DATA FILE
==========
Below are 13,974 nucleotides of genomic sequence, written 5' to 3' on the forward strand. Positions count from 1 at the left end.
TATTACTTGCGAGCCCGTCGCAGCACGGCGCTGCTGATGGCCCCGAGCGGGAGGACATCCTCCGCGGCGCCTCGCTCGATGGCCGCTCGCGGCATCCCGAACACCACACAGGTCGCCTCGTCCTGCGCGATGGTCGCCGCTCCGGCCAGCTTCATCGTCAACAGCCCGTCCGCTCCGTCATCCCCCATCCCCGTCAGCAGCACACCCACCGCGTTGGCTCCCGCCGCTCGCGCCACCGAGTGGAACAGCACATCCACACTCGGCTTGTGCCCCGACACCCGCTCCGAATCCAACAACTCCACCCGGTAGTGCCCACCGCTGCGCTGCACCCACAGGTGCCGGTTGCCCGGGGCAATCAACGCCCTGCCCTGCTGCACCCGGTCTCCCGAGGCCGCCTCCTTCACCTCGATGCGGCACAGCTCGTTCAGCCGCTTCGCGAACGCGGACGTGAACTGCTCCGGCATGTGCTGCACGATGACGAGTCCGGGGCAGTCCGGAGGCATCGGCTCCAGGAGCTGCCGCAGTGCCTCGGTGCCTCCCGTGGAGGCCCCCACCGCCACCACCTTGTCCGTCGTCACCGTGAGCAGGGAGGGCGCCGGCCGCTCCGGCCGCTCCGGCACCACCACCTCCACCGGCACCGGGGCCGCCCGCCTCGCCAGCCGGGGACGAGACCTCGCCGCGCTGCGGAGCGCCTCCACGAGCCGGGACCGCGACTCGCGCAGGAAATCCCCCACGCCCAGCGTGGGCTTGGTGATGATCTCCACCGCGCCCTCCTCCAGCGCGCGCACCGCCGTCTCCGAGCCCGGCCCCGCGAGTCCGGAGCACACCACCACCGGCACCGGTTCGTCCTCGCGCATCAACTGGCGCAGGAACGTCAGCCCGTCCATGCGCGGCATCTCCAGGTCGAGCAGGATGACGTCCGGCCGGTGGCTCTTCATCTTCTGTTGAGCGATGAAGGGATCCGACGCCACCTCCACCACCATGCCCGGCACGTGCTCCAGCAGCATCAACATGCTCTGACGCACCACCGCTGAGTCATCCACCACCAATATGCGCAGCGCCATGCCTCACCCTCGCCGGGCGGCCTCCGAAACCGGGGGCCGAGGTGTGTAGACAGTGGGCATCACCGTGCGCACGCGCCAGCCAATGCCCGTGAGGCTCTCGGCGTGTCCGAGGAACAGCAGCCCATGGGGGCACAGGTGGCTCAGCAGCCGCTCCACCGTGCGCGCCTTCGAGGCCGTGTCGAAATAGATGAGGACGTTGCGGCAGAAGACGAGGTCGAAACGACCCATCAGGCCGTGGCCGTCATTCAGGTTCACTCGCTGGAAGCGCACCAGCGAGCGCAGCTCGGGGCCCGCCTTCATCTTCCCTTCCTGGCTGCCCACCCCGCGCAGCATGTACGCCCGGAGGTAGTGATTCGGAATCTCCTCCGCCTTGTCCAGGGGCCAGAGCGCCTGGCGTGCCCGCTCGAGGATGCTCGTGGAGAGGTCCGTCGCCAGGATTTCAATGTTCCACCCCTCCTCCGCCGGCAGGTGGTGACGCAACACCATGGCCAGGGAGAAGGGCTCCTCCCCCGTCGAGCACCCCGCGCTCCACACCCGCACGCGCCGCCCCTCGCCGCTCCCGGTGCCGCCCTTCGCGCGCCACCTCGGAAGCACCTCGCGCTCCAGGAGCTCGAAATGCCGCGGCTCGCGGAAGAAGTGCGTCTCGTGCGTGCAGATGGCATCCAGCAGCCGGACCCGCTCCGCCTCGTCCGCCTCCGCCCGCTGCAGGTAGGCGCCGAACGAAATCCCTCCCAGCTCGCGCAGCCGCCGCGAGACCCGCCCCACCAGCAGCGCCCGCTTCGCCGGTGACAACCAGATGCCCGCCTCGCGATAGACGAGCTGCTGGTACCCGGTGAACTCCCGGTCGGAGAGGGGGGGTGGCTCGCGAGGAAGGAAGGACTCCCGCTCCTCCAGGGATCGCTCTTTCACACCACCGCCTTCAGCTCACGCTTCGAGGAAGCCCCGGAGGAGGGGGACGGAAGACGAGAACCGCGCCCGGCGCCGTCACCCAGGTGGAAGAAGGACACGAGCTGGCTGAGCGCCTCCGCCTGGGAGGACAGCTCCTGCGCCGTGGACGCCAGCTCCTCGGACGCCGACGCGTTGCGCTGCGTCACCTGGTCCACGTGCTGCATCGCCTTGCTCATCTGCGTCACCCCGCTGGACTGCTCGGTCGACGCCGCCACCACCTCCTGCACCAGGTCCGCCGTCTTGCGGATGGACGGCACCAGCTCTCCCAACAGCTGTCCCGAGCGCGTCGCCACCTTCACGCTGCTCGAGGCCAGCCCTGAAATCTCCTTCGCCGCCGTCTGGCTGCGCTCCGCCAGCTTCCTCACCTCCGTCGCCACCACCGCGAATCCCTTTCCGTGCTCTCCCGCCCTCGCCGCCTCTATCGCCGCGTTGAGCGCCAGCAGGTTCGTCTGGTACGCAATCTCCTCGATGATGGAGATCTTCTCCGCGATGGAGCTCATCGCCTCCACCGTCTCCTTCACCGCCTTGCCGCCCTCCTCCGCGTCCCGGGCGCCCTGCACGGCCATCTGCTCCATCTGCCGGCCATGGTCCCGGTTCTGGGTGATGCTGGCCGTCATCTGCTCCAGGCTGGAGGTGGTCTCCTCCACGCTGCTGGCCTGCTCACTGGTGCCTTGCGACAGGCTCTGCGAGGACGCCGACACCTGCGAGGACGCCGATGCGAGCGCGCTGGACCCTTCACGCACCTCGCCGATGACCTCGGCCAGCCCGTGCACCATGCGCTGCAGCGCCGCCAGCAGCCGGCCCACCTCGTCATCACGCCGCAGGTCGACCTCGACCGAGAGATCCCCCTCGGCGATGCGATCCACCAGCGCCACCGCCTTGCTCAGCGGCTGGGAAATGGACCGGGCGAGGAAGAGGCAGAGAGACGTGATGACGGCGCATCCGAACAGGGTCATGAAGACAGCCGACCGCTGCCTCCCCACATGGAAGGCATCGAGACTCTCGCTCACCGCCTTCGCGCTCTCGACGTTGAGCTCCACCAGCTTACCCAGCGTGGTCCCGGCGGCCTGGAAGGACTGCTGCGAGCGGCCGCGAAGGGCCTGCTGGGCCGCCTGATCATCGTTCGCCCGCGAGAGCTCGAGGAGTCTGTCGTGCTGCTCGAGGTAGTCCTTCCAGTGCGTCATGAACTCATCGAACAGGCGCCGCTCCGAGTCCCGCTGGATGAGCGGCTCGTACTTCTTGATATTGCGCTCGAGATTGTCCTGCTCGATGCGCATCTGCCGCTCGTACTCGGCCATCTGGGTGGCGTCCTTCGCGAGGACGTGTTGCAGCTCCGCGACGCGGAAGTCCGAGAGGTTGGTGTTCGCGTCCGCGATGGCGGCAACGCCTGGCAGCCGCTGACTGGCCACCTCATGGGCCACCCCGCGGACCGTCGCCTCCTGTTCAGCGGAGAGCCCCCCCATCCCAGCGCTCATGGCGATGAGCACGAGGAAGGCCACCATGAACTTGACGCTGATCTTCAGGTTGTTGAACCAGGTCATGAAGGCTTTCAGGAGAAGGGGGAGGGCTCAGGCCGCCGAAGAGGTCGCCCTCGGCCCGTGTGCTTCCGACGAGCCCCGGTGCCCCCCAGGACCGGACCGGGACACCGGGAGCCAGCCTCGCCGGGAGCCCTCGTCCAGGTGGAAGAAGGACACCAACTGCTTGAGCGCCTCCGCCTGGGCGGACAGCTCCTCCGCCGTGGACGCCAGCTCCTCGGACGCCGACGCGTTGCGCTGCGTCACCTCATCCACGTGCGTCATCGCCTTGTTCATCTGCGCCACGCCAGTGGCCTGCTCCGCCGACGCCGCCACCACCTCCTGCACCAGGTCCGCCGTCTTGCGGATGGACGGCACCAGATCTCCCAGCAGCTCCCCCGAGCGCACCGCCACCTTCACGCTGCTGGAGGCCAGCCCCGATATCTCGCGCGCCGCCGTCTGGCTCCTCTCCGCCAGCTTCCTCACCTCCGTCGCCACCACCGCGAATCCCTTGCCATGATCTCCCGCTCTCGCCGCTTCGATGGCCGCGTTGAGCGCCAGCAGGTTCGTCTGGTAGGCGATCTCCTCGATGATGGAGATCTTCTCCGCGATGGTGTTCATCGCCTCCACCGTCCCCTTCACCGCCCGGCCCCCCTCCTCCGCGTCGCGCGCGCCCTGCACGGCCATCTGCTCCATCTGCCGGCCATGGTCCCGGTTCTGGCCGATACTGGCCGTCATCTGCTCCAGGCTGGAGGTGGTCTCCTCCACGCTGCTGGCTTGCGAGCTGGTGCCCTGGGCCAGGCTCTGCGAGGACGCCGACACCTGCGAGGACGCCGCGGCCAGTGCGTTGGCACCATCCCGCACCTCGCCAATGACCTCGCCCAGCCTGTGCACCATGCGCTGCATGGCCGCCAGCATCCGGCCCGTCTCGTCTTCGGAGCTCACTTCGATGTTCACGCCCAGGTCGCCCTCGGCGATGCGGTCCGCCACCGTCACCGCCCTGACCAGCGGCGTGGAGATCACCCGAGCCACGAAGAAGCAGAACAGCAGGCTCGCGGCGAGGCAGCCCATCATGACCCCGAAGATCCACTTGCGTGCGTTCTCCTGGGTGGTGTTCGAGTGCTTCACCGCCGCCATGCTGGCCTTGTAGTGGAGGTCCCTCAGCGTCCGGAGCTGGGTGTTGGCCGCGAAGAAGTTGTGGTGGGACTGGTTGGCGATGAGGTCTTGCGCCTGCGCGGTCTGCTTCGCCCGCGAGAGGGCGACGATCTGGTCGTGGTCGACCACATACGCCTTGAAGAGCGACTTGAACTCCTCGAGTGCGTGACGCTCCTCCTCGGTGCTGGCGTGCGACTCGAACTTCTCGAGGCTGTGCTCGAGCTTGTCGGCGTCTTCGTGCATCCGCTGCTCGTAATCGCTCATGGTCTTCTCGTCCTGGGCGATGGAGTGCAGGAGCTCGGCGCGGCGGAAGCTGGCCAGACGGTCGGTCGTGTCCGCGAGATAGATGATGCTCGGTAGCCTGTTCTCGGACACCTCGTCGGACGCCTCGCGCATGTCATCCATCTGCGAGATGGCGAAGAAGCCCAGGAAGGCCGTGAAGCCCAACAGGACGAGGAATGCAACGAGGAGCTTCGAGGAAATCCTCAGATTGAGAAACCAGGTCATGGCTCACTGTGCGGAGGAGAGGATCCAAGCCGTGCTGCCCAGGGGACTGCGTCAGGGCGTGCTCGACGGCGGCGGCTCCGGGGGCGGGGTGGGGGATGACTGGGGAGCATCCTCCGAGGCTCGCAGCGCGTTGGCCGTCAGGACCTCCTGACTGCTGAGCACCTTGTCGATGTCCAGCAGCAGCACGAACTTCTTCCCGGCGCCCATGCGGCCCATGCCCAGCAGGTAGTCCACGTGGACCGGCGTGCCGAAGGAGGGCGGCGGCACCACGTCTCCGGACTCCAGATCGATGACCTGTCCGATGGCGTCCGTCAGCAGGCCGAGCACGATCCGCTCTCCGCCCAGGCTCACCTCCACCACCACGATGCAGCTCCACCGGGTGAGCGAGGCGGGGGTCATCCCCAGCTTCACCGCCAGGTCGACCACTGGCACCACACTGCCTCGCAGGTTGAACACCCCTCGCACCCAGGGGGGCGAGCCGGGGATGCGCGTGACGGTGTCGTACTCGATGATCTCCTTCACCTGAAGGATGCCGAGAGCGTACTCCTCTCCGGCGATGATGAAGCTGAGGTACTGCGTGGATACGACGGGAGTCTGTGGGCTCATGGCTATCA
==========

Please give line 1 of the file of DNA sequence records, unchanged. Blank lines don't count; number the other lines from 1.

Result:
Below are 13,974 nucleotides of genomic sequence, written 5' to 3' on the forward strand. Positions count from 1 at the left end.